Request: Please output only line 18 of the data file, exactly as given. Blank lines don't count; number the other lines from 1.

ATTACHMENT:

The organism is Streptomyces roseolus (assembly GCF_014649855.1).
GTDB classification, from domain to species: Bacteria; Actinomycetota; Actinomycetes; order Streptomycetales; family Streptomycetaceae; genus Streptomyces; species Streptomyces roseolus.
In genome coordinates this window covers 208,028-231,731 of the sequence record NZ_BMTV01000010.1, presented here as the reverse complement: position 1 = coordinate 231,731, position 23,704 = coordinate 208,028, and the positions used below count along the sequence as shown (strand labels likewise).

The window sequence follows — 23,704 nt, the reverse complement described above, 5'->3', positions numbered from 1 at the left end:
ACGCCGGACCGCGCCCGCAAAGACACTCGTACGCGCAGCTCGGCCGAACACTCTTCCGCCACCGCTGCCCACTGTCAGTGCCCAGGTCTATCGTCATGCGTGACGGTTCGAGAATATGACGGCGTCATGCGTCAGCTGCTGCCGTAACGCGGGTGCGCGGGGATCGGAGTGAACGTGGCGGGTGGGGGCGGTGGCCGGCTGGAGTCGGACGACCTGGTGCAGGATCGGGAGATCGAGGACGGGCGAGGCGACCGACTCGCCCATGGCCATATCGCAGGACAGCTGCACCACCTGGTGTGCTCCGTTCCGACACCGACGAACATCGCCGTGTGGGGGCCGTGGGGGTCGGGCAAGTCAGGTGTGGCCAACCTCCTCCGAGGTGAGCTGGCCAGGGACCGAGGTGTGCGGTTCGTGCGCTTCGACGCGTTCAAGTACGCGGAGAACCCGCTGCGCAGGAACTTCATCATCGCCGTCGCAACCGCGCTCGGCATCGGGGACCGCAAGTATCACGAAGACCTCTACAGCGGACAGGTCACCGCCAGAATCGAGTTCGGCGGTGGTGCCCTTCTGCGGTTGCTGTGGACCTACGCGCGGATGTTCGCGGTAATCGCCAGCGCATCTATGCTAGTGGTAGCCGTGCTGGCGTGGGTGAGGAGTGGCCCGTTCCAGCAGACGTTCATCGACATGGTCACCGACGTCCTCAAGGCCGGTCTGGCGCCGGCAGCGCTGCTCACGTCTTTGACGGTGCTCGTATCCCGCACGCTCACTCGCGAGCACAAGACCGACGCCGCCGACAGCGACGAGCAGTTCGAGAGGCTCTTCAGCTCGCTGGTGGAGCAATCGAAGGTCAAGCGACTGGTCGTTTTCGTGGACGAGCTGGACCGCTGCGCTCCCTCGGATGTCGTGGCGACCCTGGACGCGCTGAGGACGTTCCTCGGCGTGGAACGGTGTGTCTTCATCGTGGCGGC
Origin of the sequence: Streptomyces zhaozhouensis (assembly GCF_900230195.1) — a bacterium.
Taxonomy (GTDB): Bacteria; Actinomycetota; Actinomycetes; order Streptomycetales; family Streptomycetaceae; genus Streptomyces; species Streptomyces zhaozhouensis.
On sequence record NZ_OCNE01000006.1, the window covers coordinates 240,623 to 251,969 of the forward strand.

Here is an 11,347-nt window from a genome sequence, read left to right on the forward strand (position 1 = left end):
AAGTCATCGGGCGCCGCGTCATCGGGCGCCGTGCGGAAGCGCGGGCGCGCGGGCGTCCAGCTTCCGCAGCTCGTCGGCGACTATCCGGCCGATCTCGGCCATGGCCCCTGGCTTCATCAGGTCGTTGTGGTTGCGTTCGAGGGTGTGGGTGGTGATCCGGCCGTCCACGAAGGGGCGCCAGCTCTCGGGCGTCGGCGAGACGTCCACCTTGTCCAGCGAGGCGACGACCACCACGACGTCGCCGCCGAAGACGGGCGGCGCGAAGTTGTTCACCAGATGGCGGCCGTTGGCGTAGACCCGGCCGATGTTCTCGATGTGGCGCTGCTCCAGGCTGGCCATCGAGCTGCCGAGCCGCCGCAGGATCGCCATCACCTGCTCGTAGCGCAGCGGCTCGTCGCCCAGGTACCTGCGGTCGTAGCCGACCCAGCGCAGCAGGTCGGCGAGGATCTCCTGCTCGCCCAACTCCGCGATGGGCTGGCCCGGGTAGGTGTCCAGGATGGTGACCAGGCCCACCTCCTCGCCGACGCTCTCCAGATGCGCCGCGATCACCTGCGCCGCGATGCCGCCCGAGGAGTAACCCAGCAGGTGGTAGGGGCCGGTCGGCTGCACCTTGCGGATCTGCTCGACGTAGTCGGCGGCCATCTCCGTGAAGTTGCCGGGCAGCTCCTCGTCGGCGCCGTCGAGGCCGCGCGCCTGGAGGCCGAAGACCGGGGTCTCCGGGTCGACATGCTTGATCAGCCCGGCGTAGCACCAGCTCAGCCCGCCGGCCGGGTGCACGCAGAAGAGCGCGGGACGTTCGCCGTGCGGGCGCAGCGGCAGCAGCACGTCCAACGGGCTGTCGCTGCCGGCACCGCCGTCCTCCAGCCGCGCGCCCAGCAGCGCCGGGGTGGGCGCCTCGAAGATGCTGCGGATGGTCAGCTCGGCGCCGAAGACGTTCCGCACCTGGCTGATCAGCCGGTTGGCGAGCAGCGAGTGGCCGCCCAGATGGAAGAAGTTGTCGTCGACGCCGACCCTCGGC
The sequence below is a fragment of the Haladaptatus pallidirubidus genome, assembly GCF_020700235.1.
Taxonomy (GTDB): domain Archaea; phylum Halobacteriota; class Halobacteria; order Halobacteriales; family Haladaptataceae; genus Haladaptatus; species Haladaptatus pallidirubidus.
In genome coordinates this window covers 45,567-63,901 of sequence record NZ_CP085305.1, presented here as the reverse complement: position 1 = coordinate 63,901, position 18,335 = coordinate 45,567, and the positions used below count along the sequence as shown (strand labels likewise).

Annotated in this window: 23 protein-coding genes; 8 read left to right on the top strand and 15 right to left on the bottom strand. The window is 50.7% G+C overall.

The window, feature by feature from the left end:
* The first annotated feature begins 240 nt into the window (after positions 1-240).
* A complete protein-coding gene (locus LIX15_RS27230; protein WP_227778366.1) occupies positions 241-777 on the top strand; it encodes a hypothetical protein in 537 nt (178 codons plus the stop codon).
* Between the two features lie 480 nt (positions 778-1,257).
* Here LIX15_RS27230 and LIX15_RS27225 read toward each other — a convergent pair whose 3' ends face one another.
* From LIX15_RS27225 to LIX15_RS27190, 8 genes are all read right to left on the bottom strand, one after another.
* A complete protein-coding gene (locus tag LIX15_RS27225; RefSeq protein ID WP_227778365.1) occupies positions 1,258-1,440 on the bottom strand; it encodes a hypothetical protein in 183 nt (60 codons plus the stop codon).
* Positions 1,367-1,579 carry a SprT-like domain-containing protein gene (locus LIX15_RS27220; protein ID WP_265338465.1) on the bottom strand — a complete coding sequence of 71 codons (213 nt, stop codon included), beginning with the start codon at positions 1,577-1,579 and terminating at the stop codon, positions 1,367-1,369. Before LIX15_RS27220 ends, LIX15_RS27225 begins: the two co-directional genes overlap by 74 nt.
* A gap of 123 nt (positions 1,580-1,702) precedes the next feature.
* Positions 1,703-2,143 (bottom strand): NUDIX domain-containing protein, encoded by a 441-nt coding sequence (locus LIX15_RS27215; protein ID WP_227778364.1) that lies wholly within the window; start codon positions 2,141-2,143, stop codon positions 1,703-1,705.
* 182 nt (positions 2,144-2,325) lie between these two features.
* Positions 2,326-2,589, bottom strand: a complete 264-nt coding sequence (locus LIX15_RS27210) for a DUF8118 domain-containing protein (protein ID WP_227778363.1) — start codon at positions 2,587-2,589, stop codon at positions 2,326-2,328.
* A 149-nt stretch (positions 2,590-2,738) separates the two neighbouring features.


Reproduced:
* Between the two features lie 480 nt (positions 778-1,257).